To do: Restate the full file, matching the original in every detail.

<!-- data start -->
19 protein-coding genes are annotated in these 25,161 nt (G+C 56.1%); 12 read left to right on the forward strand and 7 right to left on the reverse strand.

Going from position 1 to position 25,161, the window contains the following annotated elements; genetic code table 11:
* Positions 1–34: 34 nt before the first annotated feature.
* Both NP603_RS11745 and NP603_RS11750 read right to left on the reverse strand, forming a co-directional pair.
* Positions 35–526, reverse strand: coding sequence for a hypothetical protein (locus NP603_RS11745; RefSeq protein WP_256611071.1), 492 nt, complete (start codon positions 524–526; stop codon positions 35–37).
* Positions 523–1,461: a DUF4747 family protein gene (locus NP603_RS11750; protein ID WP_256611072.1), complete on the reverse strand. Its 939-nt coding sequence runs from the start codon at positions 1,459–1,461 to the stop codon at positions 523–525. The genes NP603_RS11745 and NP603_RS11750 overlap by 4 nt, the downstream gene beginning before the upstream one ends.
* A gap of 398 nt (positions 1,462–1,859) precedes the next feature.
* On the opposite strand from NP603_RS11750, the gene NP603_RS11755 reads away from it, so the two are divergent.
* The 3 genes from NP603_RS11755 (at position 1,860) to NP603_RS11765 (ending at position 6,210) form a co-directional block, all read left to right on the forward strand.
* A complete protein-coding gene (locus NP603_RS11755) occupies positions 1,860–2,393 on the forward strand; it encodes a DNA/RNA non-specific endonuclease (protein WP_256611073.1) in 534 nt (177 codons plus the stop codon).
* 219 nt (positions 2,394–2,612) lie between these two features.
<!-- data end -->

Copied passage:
19 protein-coding genes are annotated in these 25,161 nt (G+C 56.1%); 12 read left to right on the forward strand and 7 right to left on the reverse strand.

Going from position 1 to position 25,161, the window contains the following annotated elements; genetic code table 11:
* Positions 1–34: 34 nt before the first annotated feature.
* Both NP603_RS11745 and NP603_RS11750 read right to left on the reverse strand, forming a co-directional pair.
* Positions 35–526, reverse strand: coding sequence for a hypothetical protein (locus NP603_RS11745; RefSeq protein WP_256611071.1), 492 nt, complete (start codon positions 524–526; stop codon positions 35–37).
* Positions 523–1,461: a DUF4747 family protein gene (locus NP603_RS11750; protein ID WP_256611072.1), complete on the reverse strand. Its 939-nt coding sequence runs from the start codon at positions 1,459–1,461 to the stop codon at positions 523–525. The genes NP603_RS11745 and NP603_RS11750 overlap by 4 nt, the downstream gene beginning before the upstream one ends.
* A gap of 398 nt (positions 1,462–1,859) precedes the next feature.
* On the opposite strand from NP603_RS11750, the gene NP603_RS11755 reads away from it, so the two are divergent.
* The 3 genes from NP603_RS11755 (at position 1,860) to NP603_RS11765 (ending at position 6,210) form a co-directional block, all read left to right on the forward strand.
* A complete protein-coding gene (locus NP603_RS11755) occupies positions 1,860–2,393 on the forward strand; it encodes a DNA/RNA non-specific endonuclease (protein WP_256611073.1) in 534 nt (177 codons plus the stop codon).
* 219 nt (positions 2,394–2,612) lie between these two features.